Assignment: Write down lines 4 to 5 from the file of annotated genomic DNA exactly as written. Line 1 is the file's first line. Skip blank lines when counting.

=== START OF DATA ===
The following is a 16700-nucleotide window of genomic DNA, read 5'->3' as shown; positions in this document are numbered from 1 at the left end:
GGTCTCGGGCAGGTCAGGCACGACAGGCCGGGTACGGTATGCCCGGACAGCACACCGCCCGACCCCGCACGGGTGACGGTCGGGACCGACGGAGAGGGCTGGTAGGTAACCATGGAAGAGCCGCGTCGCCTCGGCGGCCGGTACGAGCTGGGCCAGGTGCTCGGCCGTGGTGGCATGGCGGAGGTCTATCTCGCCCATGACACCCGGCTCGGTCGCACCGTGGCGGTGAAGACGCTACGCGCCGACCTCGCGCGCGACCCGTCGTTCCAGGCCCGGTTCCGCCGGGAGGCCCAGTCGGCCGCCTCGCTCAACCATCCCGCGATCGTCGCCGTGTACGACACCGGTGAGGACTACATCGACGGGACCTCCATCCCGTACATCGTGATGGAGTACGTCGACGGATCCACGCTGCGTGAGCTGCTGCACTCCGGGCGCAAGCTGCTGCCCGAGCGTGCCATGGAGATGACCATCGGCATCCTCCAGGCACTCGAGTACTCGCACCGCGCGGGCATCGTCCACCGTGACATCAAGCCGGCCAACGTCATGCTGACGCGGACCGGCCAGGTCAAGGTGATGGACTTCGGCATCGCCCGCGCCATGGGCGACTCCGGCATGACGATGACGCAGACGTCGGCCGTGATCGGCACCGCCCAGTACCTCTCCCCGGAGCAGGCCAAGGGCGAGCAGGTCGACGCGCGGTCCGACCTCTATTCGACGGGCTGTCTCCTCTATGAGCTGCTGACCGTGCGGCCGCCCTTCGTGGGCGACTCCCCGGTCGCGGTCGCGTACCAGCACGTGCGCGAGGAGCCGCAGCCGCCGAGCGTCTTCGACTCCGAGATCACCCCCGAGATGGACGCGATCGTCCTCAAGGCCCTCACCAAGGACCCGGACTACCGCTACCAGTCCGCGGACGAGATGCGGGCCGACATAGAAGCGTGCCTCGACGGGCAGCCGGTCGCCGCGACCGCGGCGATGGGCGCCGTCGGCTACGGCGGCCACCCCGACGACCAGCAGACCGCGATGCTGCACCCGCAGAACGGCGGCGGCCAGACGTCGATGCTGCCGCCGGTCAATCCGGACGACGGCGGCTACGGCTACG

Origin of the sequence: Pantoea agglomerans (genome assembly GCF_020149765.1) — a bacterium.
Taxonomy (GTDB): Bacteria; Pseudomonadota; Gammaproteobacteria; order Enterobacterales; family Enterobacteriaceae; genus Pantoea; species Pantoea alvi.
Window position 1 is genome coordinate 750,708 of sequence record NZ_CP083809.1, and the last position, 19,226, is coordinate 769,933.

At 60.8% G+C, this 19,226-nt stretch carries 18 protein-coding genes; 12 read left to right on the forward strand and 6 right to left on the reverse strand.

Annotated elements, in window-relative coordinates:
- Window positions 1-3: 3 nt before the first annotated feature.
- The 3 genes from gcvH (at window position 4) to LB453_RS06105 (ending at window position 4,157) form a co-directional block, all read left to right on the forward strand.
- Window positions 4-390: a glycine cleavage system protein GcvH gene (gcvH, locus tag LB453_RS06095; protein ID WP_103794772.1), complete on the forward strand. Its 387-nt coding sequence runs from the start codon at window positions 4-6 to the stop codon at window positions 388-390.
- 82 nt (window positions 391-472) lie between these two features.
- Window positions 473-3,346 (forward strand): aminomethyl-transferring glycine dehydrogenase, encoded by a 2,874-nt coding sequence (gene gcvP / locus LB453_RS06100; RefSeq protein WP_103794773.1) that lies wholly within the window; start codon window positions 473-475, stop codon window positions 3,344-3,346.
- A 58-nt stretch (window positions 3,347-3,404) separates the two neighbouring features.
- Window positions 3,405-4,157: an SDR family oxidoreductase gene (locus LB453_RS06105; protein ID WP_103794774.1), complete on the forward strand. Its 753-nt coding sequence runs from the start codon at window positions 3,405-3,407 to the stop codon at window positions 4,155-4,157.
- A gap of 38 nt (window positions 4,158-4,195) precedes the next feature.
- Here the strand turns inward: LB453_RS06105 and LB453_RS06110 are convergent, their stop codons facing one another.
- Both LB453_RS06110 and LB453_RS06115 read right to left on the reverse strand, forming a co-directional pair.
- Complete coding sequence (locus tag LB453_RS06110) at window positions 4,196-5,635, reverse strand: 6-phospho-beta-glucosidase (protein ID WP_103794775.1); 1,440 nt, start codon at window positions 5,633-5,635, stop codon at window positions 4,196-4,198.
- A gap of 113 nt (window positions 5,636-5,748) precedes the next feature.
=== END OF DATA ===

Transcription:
Taxonomy (GTDB): Bacteria; Pseudomonadota; Gammaproteobacteria; order Enterobacterales; family Enterobacteriaceae; genus Pantoea; species Pantoea alvi.
Window position 1 is genome coordinate 750,708 of sequence record NZ_CP083809.1, and the last position, 19,226, is coordinate 769,933.